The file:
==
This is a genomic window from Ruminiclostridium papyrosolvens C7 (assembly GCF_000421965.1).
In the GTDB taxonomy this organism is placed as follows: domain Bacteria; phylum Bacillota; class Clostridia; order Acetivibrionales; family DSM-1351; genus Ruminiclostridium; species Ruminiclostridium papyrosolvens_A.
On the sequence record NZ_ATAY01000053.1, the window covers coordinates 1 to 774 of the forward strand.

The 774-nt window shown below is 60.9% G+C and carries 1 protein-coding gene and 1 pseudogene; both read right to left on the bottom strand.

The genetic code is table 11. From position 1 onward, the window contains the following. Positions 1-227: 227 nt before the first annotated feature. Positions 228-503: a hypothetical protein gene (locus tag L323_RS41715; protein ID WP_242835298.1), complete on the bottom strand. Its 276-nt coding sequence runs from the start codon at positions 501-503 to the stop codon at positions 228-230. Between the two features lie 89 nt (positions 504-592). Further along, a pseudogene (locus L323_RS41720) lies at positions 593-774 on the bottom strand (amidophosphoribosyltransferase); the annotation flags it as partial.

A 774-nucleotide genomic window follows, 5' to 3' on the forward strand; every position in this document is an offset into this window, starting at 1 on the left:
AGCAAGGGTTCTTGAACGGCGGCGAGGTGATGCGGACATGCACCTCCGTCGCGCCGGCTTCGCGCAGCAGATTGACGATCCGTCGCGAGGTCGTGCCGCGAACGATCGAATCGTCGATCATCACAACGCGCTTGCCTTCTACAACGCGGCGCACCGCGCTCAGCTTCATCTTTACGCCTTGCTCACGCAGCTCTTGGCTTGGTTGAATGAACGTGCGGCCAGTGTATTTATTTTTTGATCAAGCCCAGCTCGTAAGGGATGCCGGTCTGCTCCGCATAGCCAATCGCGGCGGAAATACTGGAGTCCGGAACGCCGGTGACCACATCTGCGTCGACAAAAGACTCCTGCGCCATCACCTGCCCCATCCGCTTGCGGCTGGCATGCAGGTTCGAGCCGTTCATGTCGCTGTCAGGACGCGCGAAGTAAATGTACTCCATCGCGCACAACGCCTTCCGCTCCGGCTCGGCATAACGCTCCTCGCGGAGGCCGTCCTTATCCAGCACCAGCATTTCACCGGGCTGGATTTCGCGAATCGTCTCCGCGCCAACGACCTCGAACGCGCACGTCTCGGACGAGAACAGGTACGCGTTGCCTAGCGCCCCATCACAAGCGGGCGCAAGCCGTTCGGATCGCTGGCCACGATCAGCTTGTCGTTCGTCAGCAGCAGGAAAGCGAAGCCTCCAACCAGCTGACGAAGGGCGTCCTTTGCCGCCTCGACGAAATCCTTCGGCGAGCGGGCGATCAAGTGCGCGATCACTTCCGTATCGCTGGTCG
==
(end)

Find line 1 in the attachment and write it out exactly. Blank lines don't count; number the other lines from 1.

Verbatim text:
This is a genomic window from Ruminiclostridium papyrosolvens C7 (assembly GCF_000421965.1).